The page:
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THE COOK REPORT

Driving Into The Ditch

Fewer and fewer lawmakers remain in the middle of the road, where consensus and compromise form.

Perhaps the 115 members of the House Republican Study Committee should be embarrassed. They issue a statement one day, and it hardly gets noticed. The next day, Rep. Joe Barton of Texas, the top Republican on the powerful Energy and Commerce Committee, says much the same thing, and suddenly his job is dangling by a thread. The statement, of course, was that oil company BP deserves an apology for President Obama's "shakedown" -- forcing the British energy giant to set up a $20 billion escrow account to pay for Americans' losses caused by the Deepwater Horizon oil leak in the Gulf of Mexico.

Having escaped the wrath that Barton brought upon himself, the study committee's members probably aren't asking themselves, "Hey, what are we, chopped liver?" Many observers have noted that the Republican Study Committee consists of about two-thirds of all House Republicans -- basically, the most conservative ones. Putting aside the debate over the appropriateness of a BP escrow account, it's interesting to contemplate how such a large group of lawmakers came to sign off on a statement that obviously was extremely controversial, even incendiary -- not to mention, politically tone deaf.

 

To be sure, many members were not aware of the statement before it was released. In House and Senate offices, statements often go out even though the lawmaker has not actually read or specifically approved them. Staffers operate as the eyes, ears, hands, and, in some cases, brain of the member, acting on his or her behalf with authority to make decisions as if they were the member. Congressional aides are supposed to shield their bosses from making mistakes, from stepping on land mines.

The fact that neither study committee members nor their assistants sounded the alarm about the statement suggests a problem. Saying that BP was owed an apology clearly didn't seem like a politically dangerous statement to a bunch of people, and it should have.

What we have witnessed is just the latest manifestation -- this time, on the Republican side -- of what I call the Bimodal Distribution Congress. Democrats have certainly made similar faux pas. But no matter which side of the aisle commits a particular transgression, the bigger problem is that Washington has become so ideologically charged that something politically disastrous can creep up unnoticed.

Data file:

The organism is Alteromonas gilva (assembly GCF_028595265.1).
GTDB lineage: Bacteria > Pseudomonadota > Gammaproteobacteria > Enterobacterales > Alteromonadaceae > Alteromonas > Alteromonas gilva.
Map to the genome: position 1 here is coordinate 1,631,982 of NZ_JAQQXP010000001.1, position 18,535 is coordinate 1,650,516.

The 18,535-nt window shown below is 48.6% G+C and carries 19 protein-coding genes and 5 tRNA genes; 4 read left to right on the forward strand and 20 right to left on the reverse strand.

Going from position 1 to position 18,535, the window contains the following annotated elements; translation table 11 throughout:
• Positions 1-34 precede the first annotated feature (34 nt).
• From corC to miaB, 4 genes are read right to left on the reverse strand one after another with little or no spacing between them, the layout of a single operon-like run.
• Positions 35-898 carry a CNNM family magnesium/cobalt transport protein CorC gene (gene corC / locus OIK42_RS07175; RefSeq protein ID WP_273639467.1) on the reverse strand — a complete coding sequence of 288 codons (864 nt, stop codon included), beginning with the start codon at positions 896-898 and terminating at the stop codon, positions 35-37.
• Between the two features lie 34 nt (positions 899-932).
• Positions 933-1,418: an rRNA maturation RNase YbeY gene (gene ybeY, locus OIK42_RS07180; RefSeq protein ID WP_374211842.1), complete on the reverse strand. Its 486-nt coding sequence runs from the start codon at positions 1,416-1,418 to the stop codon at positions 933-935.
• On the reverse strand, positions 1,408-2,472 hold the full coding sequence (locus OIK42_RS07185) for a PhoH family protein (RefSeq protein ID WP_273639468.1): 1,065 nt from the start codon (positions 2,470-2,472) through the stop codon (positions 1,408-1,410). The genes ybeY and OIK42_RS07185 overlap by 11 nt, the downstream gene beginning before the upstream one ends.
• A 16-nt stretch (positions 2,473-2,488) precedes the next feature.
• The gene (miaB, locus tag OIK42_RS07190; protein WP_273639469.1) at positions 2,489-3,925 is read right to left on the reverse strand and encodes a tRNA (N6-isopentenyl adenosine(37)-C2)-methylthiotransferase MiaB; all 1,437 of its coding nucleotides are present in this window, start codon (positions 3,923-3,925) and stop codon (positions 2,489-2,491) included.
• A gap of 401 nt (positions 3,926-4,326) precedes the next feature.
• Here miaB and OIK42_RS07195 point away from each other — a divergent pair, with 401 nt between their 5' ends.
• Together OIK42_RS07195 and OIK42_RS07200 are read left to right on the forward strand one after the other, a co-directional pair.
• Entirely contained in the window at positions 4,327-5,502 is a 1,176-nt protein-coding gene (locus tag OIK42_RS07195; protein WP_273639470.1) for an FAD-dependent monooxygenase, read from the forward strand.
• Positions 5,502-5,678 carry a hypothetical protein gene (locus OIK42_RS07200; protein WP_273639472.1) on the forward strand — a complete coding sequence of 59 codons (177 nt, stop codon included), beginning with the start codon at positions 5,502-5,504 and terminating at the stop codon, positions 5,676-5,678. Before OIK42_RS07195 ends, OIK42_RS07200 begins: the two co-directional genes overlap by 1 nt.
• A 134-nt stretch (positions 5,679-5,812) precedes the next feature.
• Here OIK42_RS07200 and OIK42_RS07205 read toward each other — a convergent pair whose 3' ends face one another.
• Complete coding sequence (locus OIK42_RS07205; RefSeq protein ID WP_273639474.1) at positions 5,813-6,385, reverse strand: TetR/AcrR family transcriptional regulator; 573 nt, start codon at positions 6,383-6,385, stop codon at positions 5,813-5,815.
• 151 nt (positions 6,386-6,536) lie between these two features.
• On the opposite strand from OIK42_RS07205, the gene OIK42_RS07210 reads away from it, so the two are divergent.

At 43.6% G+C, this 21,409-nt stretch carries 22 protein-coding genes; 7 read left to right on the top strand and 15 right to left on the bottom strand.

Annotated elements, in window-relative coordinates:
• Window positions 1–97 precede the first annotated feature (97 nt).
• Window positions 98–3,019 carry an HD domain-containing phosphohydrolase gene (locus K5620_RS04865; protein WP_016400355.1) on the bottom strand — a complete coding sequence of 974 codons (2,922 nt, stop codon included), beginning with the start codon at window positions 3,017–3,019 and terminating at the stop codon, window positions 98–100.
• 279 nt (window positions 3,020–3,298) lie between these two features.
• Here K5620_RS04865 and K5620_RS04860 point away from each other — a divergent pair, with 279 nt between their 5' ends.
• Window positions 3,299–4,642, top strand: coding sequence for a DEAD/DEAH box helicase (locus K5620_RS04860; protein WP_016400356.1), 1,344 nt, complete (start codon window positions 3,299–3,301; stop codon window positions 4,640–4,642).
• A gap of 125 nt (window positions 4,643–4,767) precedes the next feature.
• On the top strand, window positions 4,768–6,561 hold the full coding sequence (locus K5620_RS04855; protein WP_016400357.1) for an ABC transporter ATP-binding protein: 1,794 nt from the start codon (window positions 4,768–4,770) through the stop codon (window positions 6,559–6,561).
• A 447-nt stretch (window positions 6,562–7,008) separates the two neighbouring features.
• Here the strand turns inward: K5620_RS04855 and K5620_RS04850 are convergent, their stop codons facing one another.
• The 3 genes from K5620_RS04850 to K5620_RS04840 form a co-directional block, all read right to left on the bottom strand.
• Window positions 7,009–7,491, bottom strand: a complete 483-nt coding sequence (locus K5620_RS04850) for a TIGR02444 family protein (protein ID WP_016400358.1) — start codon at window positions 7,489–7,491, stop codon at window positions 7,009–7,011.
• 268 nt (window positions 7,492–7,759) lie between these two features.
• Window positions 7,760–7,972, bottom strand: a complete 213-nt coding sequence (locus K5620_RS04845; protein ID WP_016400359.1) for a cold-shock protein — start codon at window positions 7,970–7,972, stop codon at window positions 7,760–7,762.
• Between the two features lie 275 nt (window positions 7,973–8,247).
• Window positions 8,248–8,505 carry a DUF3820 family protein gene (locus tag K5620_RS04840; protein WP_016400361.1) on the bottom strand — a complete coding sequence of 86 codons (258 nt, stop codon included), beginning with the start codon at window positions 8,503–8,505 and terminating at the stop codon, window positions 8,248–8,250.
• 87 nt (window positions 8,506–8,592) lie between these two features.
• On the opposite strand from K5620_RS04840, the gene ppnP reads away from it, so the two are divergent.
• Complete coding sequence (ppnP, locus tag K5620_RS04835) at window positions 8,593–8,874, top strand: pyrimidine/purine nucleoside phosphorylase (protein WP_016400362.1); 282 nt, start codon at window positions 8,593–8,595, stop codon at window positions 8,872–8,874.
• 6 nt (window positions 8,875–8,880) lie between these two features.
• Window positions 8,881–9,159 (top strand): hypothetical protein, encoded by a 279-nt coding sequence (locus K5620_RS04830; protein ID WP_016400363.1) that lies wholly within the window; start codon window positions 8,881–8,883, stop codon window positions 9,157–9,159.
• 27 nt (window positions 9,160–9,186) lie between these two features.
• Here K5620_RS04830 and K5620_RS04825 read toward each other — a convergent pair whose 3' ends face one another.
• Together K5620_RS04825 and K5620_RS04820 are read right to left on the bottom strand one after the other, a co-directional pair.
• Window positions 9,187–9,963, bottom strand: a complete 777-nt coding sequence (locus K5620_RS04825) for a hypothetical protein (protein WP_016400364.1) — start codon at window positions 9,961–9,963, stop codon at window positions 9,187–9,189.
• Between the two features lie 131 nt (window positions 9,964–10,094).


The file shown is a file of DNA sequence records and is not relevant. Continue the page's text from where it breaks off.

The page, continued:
The American people are largely centrists. They may be moderately conservative or liberal, but most are definitely between the 30-yard lines. Ideologically speaking, the electorate is not quite a classic bell curve. Rather, it's a bit elongated on the right side with somewhat larger numbers of voters describing themselves as conservative than as liberal, but their distribution still looks more like a bell curve than any other shape.

Congress, by contrast, has become what statisticians call bimodal in its distribution, like a camel with two humps. The ideological pattern of its members is almost the inverse of the American public's. What makes the situation on Capitol Hill even worse is that those congressional humps are getting farther apart. Fewer and fewer lawmakers remain in the middle of the road, where consensus and compromise form. The center of each party is perhaps on the 20-yard lines on the left and on the right, closer to the end zones than when Congress included considerable numbers of moderate-to-liberal Republicans and conservative-to-moderate Democrats. Anybody remember the "Gypsy Moth" Republicans or the "Boll Weevil" Democrats?

Conservative Democrats were the stabilizing force that kept their party from lurching into the ditch on the left, just as liberal Republicans kept their party from heading into the ditch on the right. Those moderating influences are gone, and the parties are now careering off the road.

Moderates are the first to be swept overboard in wave elections, when primaries become ideological litmus tests and when most swing districts and states fall to the surging party in the general election. The decline of moderates makes both parties' caucuses more homogeneous and thus contributes to the dysfunction of Congress and the collective out-of-touchness that we saw last week with the statements from Barton and the Republican Study Committee. Sadly, in too many congressional conversations, there's no one around anymore to warn, "This is a really stupid idea!"

 

This article appears in the June 26, 2010 edition of National Journal Magazine.

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